MCM fielded about 12 machines on the low bay portion of the plant, and all structural steel was cut to domestic mill ready spec and shipped by both truck and rail.
Photo credit: Stephen SetteDucati
Press pits, most of which are 20 are 22 ft. in depth, were filled with crushed material generated by the slabs on grade and the foundations.
Photo credit: Stephen SetteDucati
Information from this article was first published in Demolition Magazine and is being reused with permission from the National Demolition Association.
In the aftermath of the 2008 economic downturn, General Motors found itself accelerating its consolidation and plant decommissioning schedule. One such facility, the venerable Grand Rapids Metal Center, stamped body panels for GM cars since opening in the mid-1930s.
Located in Wyoming, Mich., adjacent to Grand Rapids, the structure began as a 500,000-square-foot structure with an attached 50,000-square-foot. administrative building. Subsequent additions in the 1940s, ‘50s, and ‘60s were constructed until the massive structure totaled 2,400,000 square feet on 90+ acres. Nearly a hundred huge under-drive metal stamping presses required 400,000 square feet of pits from which maintenance and repair operations were conducted.
When the “new” General Motors was formed, the Grand Rapids Metal Fab was placed in the liquidation unit, Motors Liquidation Company (MLC). The Brownfield Redevelopment Authority of The City of Wyoming eventually took ownership of the property. It selected noted suburban Detroit commercial and industrial developer Lormax Stern to head the project. Managing partner Chris Brochert brought The Right Place onto the team to assist in an international effort to showcase the parcel and the benefits of locating business at the site.
MCM Management Corp was contracted to perform asbestos removal, environmental cleaning, demolition, concrete recycling, and filling of the pits. Mobilization, asbestos abatement, pre-demolition surveys, and environmental cleaning began.
Before the buildings were turned over to the Redevelopment Authority and Lormax, MLC auctioned all presses and most of the production assets. When these removals were completed, the buildings were nearly empty and many of the press pits were open.
With safety equipment installed, cleaning operations commenced on both main floor and pits in mid-August 2011. Machinery began to arrive at the site during the same period from MCM’s just-completed project, Old Carco’s [Chrysler] St Louis North and South assembly plants. Asbestos removal began in other parts of the structure at the same time and was coordinated with cleaning activities. Environmental work was expedited to allow demolition to begin by fall.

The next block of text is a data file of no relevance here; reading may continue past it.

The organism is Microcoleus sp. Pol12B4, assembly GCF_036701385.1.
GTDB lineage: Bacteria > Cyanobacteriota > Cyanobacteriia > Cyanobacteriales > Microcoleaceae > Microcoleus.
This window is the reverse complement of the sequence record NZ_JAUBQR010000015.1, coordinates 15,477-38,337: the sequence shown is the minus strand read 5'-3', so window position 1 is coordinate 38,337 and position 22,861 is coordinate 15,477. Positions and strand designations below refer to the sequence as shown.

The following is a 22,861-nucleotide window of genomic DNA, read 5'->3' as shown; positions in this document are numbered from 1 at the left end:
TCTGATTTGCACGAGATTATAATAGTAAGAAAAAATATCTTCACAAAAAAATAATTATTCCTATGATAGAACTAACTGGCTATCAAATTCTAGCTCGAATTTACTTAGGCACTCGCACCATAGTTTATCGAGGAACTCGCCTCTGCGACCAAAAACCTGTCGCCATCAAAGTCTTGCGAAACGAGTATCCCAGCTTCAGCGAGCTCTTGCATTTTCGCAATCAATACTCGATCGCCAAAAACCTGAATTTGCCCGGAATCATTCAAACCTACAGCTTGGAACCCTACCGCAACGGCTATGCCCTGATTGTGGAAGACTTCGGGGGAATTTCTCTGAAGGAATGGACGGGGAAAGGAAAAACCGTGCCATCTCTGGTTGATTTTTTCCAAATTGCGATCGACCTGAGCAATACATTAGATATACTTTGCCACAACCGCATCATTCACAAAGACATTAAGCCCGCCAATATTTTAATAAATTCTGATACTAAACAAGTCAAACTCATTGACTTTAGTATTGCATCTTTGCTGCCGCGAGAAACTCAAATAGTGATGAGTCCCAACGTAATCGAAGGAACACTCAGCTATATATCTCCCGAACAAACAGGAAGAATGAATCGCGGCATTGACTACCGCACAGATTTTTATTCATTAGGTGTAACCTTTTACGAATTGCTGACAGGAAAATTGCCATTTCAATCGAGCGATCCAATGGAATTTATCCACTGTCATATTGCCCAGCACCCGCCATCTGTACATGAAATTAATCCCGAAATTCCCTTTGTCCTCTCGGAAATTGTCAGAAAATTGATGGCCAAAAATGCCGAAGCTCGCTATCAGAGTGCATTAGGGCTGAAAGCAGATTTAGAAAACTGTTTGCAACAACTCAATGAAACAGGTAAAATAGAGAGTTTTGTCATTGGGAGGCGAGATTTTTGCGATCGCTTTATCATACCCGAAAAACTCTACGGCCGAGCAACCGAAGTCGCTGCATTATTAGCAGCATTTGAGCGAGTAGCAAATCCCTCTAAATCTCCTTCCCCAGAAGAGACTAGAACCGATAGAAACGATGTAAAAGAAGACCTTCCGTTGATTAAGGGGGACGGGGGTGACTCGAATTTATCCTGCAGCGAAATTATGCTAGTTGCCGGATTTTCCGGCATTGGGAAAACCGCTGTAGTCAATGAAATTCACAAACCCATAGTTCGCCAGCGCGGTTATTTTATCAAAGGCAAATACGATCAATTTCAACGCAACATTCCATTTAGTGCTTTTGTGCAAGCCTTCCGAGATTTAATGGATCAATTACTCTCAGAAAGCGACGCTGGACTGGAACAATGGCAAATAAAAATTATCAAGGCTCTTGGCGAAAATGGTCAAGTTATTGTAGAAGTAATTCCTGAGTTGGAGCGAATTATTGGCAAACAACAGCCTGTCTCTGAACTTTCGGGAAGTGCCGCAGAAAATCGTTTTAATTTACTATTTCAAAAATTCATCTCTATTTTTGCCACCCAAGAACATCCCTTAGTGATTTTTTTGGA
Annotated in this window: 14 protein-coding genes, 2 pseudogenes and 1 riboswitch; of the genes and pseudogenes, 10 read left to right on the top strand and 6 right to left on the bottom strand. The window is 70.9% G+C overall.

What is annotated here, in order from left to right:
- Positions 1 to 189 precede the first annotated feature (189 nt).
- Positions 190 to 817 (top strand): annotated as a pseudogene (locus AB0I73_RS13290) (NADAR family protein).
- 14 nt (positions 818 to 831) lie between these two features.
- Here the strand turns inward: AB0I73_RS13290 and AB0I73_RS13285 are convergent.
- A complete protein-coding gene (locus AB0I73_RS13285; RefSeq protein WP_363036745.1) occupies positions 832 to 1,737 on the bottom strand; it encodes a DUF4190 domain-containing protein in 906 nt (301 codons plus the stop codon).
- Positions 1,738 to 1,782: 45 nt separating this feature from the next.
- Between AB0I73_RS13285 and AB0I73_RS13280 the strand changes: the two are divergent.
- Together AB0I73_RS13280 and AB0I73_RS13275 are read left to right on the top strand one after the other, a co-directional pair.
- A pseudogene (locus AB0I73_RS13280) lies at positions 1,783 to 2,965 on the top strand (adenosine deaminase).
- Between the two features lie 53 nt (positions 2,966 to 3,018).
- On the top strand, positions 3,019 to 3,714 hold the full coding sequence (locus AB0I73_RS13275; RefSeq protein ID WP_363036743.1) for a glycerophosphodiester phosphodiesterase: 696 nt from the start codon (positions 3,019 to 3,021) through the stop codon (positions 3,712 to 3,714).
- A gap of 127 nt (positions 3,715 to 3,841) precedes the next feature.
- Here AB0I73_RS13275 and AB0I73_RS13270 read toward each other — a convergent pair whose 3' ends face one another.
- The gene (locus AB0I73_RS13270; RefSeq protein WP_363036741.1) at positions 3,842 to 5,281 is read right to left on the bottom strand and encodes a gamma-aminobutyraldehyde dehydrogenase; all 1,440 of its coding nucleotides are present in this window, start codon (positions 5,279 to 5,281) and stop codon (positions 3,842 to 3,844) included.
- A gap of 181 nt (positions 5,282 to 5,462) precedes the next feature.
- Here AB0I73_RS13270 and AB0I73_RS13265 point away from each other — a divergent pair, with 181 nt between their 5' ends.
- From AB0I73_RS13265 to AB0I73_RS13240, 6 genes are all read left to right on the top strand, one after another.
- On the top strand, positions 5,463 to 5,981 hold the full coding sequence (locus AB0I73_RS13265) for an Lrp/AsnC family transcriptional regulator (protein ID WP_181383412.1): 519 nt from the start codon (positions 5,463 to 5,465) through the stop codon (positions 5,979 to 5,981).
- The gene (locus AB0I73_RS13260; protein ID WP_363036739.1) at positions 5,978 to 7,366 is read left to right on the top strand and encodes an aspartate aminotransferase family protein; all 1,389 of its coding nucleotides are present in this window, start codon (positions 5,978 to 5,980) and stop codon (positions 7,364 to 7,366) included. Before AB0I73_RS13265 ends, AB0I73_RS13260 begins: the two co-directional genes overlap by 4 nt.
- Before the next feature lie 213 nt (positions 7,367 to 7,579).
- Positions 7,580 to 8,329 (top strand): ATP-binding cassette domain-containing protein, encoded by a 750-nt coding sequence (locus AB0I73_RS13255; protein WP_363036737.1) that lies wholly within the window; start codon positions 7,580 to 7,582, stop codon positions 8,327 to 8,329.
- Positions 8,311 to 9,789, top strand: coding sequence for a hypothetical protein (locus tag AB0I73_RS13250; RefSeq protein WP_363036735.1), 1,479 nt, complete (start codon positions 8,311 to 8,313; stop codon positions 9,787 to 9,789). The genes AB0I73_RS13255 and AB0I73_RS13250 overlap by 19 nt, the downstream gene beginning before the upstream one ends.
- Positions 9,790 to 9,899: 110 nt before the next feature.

The low bay portion of the plant measured approximately 1,000,000 square feet. MCM fielded about 12 machines on this portion of the work. All structural steel was cut to domestic mill ready spec and was shipped by both truck and rail. A second mechanized crew began removing debris and the remaining press support structures at grade and below in early October. When this operation progressed far enough to allow a second demolition crew to begin, MCM began demolition of the higher crane bay structures, approximately 1,300,000 square feet. These structures were 70 feet in height and included extremely heavy columns and beams that supported large overhead cranes.
Demolition of slabs on grade and size reduction of concrete began several months later. Press pits, most of which are 20 to 22 feet in depth, were filled with crushed material. This work will use all of the concrete material generated by the slabs on grade and the foundations to a level of 4 feet below adjacent grades.
Rob Mardigian, co-owner of MCM, oversees scrap sales and the financial performance of this and all MCM projects. The schedule and scrap market conditions were the major challenges that will affect the outcome of the project.
“MCM has taken many buildings down adjacent to public streets and sidewalks and we’ve never had better support than what we’ve gotten from the City of Wyoming,” said David Mardigian, co-owner of MCM.
The project was managed by Dan Perry who worked with Robert Cuppetilli to co-manage the St. Louis projects. Perry's experience with fleet management, material handling, concrete recycling and six years with MCM give him the knowledge and experience to coordinate various activities in a safe and productive manner. Project Manager Bob McNulty interfaced with both city of Wyoming and Lormax personnel.
MCM is also currently performing the 3.4 million square-foot demolition and recycling of the former GM Pontiac Truck & Bus [Pontiac East Assembly] plant in Pontiac Michigan. Machinery, personnel, and management are allocated from one site to the other in response to project requirements.